In Pará, the Brazilian state with the highest deforestation rate, communities inside Tapajós National Forest have for the past 15 years run one of the most successful native timber management projects.
Most of the fires in the Amazon rainforest last year were associated with industrial agriculture, according to a study cross-referencing NASA satellite data with corporate supply chains.
Jan Erik Saugestad, executive vice president of Norway’s Storebrand Asset Management, who has led an international pressure campaign against deforestation in the Brazilian Amazon, says the government must back up its promises with action to reverse the rising trend.
Agribusiness entities that deforested vast swaths of the Cerrado biome in Brazil to grow corn are now suffering a drop in production because of climate changes brought about by their own actions.
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- Indigenous Cacataibo of Peru threatened by land grabbing and drug trade
- Colombian and Ecuadorian Indigenous communities live in fear as drug traffickers invade
- When seas turn rough, gleaning keeps the fish on the table for some communities
- As Bahamas offshore project falls flat, oil driller island-hops across Caribbean
- For marine life, human noise pollution brings ‘death by a thousand cuts’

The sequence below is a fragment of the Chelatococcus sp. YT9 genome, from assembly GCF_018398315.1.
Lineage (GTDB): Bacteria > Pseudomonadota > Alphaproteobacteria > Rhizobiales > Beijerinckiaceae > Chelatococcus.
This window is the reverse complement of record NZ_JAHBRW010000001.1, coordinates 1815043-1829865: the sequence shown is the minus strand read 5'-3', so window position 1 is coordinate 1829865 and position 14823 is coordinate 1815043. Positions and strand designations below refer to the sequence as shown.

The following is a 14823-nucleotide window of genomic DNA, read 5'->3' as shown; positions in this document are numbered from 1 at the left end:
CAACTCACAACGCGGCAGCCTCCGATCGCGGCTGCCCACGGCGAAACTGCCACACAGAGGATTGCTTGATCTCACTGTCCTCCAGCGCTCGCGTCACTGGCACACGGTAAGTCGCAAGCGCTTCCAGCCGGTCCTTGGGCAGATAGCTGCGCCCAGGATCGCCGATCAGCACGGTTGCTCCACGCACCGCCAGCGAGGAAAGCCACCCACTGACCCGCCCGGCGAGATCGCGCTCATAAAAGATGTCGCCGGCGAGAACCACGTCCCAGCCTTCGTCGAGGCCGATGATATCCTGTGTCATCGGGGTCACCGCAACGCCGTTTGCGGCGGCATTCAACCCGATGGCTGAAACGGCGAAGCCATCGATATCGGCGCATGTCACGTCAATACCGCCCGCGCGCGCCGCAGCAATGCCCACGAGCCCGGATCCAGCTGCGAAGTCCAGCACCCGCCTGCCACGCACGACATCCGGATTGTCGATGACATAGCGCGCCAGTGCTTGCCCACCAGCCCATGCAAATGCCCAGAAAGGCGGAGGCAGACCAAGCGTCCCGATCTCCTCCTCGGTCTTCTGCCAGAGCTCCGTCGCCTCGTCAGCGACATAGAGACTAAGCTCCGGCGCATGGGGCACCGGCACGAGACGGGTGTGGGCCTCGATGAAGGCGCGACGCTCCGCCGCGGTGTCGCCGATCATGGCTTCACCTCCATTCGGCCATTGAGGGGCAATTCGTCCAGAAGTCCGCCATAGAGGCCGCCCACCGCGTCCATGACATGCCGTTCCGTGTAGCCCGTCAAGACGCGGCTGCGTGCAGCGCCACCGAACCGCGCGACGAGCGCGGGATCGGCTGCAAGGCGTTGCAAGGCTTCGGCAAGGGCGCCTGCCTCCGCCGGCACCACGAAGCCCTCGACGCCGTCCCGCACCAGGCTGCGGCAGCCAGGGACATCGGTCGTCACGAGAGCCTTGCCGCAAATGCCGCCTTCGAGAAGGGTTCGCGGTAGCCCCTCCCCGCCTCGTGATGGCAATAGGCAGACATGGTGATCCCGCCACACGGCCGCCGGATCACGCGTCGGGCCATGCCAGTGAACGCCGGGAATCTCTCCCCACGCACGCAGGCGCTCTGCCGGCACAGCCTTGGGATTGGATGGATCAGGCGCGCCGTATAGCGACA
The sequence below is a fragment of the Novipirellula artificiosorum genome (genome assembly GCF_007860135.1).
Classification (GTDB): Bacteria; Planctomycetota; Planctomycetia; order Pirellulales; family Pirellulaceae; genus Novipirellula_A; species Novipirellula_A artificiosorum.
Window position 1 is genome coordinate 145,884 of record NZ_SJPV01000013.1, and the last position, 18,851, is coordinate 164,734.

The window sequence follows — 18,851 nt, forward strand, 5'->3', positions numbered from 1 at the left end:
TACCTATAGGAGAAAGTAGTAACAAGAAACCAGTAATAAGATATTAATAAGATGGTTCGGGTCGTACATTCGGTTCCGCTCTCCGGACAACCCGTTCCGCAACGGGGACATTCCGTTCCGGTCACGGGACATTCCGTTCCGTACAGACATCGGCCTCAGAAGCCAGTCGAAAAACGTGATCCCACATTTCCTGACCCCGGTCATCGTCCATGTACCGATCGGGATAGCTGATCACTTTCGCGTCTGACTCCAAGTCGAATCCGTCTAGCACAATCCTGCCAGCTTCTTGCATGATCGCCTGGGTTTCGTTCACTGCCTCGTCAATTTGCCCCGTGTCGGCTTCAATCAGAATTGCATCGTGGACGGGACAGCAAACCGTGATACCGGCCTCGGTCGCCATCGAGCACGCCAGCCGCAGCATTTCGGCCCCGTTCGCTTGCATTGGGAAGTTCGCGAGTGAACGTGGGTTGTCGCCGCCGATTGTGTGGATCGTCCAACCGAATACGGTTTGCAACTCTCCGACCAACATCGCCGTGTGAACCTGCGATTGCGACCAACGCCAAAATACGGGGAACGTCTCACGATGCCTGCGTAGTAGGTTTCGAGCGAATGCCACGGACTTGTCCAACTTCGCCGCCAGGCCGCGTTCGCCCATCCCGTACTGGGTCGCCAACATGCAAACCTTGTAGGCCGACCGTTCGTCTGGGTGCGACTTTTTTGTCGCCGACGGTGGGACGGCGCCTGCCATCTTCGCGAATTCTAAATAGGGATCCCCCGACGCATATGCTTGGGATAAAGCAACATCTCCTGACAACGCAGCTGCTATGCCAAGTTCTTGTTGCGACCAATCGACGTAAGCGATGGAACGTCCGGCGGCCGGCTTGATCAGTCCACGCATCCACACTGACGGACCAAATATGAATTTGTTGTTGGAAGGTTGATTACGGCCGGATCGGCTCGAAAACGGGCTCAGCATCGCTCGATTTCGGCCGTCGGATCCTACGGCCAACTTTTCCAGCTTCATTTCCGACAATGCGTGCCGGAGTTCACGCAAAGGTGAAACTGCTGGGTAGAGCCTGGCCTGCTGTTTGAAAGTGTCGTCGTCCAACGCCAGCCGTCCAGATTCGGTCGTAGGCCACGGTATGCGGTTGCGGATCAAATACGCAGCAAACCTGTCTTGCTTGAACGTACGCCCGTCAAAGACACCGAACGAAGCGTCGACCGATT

- This Mediterranean seagrass filters plastic waste — but it’s also under threat
- We’re killing those tropical trees we’re counting on to absorb carbon dioxide
- As Amazon forest-to-savanna tipping point looms, solutions remain elusive
- Big dream: NGO leads in creating 1,615-mile Amazon-Cerrado river greenbelt
- European public roundly rejects Brazil trade deal unless Amazon protected
Land rights and extractives
- Indigenous community wins recognition of its land rights in Panama
- Timber organization’s backing ‘one step’ toward ‘peace park’ in Borneo
- Indigenous groups blast Amazon state’s plan to legalize wildcat mining
- Papua tribe moves to block clearing of its ancestral forest for palm oil
- Brazilian woman threatened by Amazon loggers wins global human rights award
- Indonesian fishers opposed to dredging project hit by ‘criminalization’ bid
- Life as an Amazon activist: ‘I don’t want to be the next Dorothy Stang’
- In Philippines’ Palawan, top cop linked to assault on environmental officer
Indonesias forest guardians
- Why I stand for my tribe’s forest: It gives us food, culture, and life (commentary)
- Reforesting a village in Indonesia, one batch of gourmet beans at a time
- Restoring Sumatra’s Leuser Ecosystem, one small farm at a time
- Indigenous Iban community defends rainforests, but awaits lands rights recognition
- A Malagasy community wins global recognition for saving its lake
- Scientists in Costa Rica are growing new corals to save reefs
- Technology innovations look to change the cacao landscape in Colombia
- In mangrove restoration, custom solutions beat one-size-fits-all approach